“Goodby Togas, Hello Pants, Says Steve” – March, 1965 Stephen Boyd Interview

Boyd Back to ‘Civvies’

from the Republican and Herald, Pennsylvania, March 26, 1965


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by Armand Arched

HOLLYWOOD – It’s a pleasure to track down Stephen Boyd on a movie set. The search can take you anywhere from Rome for “Ben-Hur” to downtown Los Angeles for his current “Fantastic Voyage.” But it’s a long time between his Hollywood-made films. And he’s one of those rare guys who’d like to stay at home in sunny Southern California and leave the driving (or flying) to other guys.

The last time we spoke to Boyd on the set of a Hollywood made film was “Jumbo”, on the back lot at MGM studios in Culver City. Since that time, he’s been to Italy (a couple of times), Spain, Yugoslavia, England, Egypt and Ireland.


“It seems I do nothing but travel,” he smiled. “And, as you know, I originally came to Hollywood to make my home here and to work here. But since that time, there’s been an influx over to Europe and unfortunately I’ve been a member of that group.”

Boyd wasn’t kidding about making his home in the sunny Southern California clime. The eligible bachelor, instead of making his pad one of those super-glamor places above the Sunset Strip, chose to buy his own home in the San Fernando Valley where such established family men like John Wayne live. Sure, the house has a pool- he’s a sun-lover. (One of those reasons he left the British Isles).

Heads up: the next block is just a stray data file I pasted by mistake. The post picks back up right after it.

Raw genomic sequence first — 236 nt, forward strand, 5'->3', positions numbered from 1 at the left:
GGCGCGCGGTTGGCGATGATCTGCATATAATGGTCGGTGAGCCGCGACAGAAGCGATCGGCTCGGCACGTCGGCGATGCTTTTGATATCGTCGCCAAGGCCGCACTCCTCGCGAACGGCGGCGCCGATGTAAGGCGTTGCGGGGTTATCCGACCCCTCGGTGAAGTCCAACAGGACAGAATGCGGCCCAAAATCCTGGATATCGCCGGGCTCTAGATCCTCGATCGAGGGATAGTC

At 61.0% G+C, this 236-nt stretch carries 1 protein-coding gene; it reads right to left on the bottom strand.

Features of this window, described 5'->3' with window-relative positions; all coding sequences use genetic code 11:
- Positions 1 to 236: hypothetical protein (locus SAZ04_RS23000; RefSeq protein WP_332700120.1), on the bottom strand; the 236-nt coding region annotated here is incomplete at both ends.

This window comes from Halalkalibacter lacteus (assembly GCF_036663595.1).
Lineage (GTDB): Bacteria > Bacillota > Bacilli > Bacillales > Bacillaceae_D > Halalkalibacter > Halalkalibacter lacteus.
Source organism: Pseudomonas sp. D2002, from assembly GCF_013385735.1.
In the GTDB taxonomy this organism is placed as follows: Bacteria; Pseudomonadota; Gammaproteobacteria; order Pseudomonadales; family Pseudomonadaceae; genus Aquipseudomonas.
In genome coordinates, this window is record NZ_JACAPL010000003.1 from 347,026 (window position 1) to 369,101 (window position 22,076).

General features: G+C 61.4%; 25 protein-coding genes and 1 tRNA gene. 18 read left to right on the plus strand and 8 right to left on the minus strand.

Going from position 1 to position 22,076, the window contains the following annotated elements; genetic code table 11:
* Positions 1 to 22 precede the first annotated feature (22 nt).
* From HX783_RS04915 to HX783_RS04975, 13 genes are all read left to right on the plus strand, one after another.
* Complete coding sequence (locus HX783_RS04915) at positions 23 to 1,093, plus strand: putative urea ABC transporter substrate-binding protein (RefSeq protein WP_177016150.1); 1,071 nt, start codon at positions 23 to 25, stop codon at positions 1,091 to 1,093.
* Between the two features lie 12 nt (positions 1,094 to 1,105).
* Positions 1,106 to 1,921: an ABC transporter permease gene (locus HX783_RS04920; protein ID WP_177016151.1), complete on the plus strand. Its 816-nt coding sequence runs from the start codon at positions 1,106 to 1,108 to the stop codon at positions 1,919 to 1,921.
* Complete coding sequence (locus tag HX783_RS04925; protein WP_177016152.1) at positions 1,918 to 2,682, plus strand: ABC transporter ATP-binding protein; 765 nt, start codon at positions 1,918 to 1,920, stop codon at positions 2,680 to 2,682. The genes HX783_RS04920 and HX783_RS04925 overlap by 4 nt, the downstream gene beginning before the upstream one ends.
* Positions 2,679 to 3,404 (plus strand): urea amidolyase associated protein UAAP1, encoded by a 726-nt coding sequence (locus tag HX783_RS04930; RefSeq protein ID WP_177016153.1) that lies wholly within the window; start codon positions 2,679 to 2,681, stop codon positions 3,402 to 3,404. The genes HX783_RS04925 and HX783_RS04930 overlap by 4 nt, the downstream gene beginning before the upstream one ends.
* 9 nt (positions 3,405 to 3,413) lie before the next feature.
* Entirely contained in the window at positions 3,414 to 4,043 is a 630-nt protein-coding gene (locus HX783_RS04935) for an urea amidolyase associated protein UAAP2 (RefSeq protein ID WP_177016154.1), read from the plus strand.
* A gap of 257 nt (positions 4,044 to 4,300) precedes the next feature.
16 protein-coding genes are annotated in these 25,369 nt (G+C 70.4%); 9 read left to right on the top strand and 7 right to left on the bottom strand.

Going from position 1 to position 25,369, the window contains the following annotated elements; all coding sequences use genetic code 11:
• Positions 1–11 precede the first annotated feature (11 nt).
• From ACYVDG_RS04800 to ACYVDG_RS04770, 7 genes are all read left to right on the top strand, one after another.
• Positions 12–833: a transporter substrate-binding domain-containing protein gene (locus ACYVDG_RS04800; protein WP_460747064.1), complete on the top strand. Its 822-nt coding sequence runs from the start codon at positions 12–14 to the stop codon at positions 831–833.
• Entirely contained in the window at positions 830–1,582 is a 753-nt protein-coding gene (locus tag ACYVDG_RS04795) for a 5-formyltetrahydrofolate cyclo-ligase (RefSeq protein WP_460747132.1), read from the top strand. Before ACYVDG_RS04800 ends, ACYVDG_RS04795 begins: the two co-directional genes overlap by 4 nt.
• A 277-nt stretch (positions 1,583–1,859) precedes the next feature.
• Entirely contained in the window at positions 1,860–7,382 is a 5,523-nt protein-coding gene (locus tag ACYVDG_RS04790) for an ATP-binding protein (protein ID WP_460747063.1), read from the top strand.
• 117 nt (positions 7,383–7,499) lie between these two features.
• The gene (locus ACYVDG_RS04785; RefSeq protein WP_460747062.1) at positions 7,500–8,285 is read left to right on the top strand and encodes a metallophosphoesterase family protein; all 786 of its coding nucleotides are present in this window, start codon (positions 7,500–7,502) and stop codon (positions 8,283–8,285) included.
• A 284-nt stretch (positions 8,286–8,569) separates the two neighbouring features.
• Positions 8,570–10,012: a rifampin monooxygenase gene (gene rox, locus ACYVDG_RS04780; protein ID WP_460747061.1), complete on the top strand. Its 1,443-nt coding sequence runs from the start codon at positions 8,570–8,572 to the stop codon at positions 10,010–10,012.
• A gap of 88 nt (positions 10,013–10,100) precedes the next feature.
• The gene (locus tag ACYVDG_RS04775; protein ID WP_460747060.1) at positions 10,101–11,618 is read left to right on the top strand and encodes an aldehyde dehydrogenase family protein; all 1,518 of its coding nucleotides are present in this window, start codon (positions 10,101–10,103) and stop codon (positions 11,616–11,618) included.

“I’m a true-blooded American citizen,” Boyd noted (he’s had his citizenship papers over a year), “and also a true- blooded California citizen.” He credits the last status in view of his always-handy golf clubs. Like thousands of Los Angelenos, Boyd is a golf nut. Whenever and wherever possible, he’s out pounding the turf.

“Fantastic Voyage” is a pleasure for Boyd on another count. It gives him a chance to work in civvies for a change. “I’d almost become used to getting up in the morning and putting on a dress- a toga, that is, ” he laughed. “It’s nice to be wearing long pants. I feel like a man again.”

In the film, he plays a secret service man –“a good full-blooded American,” he reiterated. But before this epic, Boyd was again in a toga, or baggy dress, playing “Nimrod” in the biggest epic of them all, “The Bible” by Dino de Laurentiis.

Boyd toils in the Tower of Babel sequences. Although he was again in biblical dress, Boyd admits the film was a great experience.

“But it’s a different-looking Steve Boyd,” he warned. “My make up took three hours every morning– false beard, false eyebrows, false eyelashes, false hair. Everything about me is false – except my heart, ” he laughed. These sequences were filmed outside Cairo as well as in the studios near Rome.

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We were talking with Boyd inside the giant Los Angeles Sports Arena. As we looked down from the upper levels at the floor below (being readied for a basketball game that night), it was hard to believe Hollywood’s craftsmen had transformed the place into a Pentagon-type building for super-secret activities of deterrent force of men who could make themselves small enough to enter the human blood stream – of the enemy, that is.